Tuesday, April 23, 2013

MinnPost sends Eric Black's Mistakes Down the Memory Hole

Eric Black, formerly of the Star Tribune, and now of MinnPost, wrote an article today speculating that Michele Bachmann would retire rather than run again against Jim Graves again.

Black cites, in his words, “Lots of Republicans” to make his case, including one alleged Republican who also cites “a lot of Republicans” who think that Bachmann is particularly vulnerable. How meta.

That Eric Black would post shoddy political analysis that supports his preconceived notions and is based on thin, anonymous sources is not even the least bit remarkable, and is hardly worth mentioning, except for the added twist of the disappearing sentence.

This article came to my attention because Derek Brigham noted on Twitter that Black had included Former House Speaker Kurt Zellers as a potential replacement for Bachmann if she were to retire.

The problem, as anyone with even a passing familiarity with MN Politics would immediately recognize, is that Zellers lives in Maple Grove, which is in the Third, not the Sixth district.

When I clicked on the article to see Black’s erroneous report, I noticed that there was no mention of Zellers in the article, which left me a bit confused.  After a tiny bit of investigation, it became clear that Black had erased his mention of Zellers from the post.  (Black had also mentioned Pete Hegseth and Tom Emmer as potential candidates- those names were erased as well.)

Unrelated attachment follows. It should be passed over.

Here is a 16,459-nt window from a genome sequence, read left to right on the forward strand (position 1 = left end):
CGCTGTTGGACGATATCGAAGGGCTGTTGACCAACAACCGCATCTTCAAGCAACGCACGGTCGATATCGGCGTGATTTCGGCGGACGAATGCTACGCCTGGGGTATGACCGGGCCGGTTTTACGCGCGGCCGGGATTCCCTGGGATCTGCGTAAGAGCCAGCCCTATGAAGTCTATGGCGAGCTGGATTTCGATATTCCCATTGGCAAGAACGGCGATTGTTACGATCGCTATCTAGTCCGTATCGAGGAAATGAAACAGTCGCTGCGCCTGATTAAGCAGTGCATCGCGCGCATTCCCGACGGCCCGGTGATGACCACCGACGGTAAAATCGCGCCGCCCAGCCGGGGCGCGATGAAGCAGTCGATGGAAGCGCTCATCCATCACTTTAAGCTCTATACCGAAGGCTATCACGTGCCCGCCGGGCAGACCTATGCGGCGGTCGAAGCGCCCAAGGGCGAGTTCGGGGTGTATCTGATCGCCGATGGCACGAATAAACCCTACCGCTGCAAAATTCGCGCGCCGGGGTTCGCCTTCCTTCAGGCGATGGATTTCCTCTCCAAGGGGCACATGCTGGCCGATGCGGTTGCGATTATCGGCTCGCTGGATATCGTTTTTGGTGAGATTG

The only mention of Zellers, et al., was the “Related Tags” section at the bottom of the page.

As I mentioned on Twitter at the time, I am “just a blogger” and I don’t work for a fancy non-profit online newspaper, but even I know that when you make material changes to a post you should note that in the original post.

Apparently those same standards don’t apply over at MinnPost.  Or they do, and Black just didn’t apply them.

I asked David Brauer, a prolific tweeter and MinnPost writer, if MinnPost has a policy on noting updates. He confirmed that while there may not be a specific policy, if the change is not trivial, it should be noted.

It’s no surprise that Black would want to make his embarassing mistake just go away.

I mean, if you can’t get the basic facts right, what does that say about the rest of your analysis?